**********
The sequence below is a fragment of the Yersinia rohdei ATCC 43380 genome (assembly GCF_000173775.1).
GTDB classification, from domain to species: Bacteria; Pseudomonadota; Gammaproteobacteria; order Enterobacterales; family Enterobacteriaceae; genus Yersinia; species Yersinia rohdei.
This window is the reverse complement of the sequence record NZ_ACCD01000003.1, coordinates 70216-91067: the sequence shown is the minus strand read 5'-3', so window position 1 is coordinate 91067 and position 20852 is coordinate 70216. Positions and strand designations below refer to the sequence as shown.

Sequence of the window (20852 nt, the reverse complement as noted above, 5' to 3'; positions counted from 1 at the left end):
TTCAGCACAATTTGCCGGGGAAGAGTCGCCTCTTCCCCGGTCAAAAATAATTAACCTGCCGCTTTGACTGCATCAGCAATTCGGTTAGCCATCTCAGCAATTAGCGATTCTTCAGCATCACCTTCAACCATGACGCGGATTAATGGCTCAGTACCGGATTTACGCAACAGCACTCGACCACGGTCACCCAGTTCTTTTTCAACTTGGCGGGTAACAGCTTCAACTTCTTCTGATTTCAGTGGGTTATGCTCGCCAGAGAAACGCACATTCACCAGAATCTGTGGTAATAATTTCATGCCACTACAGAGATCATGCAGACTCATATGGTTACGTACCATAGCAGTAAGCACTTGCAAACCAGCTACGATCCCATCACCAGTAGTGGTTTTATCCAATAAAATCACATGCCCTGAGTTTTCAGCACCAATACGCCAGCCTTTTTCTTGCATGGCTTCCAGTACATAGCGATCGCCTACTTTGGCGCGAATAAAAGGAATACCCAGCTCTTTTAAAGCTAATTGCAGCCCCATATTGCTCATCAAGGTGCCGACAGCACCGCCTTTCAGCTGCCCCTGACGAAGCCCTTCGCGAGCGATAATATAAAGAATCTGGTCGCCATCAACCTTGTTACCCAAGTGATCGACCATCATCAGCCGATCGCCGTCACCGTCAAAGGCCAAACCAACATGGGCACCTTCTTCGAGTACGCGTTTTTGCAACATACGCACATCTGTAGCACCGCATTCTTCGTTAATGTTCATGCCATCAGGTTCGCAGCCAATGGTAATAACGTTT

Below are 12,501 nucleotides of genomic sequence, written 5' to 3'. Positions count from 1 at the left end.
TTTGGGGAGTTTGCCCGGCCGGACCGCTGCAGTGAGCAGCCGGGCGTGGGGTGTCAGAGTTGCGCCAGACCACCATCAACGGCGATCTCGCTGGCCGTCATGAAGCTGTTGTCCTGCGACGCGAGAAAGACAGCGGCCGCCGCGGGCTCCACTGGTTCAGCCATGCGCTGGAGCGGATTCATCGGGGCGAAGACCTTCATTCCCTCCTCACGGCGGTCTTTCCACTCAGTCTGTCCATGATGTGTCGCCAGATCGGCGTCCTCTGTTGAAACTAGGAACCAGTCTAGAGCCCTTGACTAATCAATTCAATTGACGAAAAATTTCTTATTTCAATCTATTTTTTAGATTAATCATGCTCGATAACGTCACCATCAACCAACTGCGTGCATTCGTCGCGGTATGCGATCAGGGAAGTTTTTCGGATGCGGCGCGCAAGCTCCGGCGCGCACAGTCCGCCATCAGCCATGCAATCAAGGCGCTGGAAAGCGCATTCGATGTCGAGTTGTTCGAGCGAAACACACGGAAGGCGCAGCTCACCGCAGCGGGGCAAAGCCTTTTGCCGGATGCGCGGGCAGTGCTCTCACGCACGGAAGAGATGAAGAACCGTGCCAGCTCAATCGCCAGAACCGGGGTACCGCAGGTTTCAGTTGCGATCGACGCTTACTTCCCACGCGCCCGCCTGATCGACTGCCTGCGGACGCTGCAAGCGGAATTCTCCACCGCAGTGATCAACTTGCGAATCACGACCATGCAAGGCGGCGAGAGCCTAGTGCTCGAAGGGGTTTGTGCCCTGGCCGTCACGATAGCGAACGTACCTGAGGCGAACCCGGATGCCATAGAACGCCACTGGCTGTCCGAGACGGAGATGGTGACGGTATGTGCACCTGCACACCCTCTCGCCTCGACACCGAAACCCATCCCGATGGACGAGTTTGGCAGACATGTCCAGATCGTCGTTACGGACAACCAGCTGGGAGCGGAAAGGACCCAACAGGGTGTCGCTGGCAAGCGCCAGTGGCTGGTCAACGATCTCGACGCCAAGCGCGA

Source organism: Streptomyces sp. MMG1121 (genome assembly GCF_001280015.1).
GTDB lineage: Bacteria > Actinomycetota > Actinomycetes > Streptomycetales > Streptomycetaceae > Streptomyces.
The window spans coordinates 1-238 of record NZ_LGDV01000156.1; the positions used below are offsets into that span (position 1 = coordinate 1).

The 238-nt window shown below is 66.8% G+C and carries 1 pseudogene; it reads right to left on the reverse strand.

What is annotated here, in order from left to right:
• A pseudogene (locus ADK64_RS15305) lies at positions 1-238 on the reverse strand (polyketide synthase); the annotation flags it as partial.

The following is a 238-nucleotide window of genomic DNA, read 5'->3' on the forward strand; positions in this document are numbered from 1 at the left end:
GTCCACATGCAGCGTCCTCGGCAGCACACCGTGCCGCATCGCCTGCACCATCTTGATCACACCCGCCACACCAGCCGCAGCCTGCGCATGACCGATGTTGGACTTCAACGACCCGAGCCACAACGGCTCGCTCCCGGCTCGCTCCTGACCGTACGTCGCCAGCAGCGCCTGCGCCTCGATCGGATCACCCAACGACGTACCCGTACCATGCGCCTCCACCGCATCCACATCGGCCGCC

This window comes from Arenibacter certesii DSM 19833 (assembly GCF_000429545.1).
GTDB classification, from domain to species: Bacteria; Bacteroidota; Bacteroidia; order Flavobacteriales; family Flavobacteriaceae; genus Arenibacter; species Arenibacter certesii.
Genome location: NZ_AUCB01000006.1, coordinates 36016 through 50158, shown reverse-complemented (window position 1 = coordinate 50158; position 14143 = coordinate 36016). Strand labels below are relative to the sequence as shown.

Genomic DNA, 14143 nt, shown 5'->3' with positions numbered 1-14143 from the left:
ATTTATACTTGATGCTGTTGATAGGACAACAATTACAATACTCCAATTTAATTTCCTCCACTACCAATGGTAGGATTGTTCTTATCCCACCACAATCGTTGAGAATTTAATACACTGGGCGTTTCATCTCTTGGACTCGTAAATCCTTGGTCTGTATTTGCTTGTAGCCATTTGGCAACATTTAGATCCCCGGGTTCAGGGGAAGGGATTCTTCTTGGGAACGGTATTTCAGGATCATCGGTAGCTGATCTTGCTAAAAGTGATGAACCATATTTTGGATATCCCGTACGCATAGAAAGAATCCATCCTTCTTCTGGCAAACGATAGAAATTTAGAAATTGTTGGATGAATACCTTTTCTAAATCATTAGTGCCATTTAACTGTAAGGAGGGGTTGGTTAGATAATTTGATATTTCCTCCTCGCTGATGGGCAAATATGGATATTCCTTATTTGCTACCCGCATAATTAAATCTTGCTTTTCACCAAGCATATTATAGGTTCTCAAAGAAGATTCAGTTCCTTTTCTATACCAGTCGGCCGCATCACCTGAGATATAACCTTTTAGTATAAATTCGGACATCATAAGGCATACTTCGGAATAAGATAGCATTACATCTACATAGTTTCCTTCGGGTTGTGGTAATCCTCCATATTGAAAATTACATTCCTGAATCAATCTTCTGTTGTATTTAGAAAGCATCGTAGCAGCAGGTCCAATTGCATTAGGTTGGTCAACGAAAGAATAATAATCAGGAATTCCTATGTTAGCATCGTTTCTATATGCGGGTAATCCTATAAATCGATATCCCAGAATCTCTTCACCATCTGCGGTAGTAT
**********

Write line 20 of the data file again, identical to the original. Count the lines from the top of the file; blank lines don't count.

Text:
ATTTATACTTGATGCTGTTGATAGGACAACAATTACAATACTCCAATTTAATTTCCTCCACTACCAATGGTAGGATTGTTCTTATCCCACCACAATCGTTGAGAATTTAATACACTGGGCGTTTCATCTCTTGGACTCGTAAATCCTTGGTCTGTATTTGCTTGTAGCCATTTGGCAACATTTAGATCCCCGGGTTCAGGGGAAGGGATTCTTCTTGGGAACGGTATTTCAGGATCATCGGTAGCTGATCTTGCTAAAAGTGATGAACCATATTTTGGATATCCCGTACGCATAGAAAGAATCCATCCTTCTTCTGGCAAACGATAGAAATTTAGAAATTGTTGGATGAATACCTTTTCTAAATCATTAGTGCCATTTAACTGTAAGGAGGGGTTGGTTAGATAATTTGATATTTCCTCCTCGCTGATGGGCAAATATGGATATTCCTTATTTGCTACCCGCATAATTAAATCTTGCTTTTCACCAAGCATATTATAGGTTCTCAAAGAAGATTCAGTTCCTTTTCTATACCAGTCGGCCGCATCACCTGAGATATAACCTTTTAGTATAAATTCGGACATCATAAGGCATACTTCGGAATAAGATAGCATTACATCTACATAGTTTCCTTCGGGTTGTGGTAATCCTCCATATTGAAAATTACATTCCTGAATCAATCTTCTGTTGTATTTAGAAAGCATCGTAGCAGCAGGTCCAATTGCATTAGGTTGGTCAACGAAAGAATAATAATCAGGAATTCCTATGTTAGCATCGTTTCTATATGCGGGTAATCCTATAAATCGATATCCCAGAATCTCTTCACCATCTGCGGTAGTAT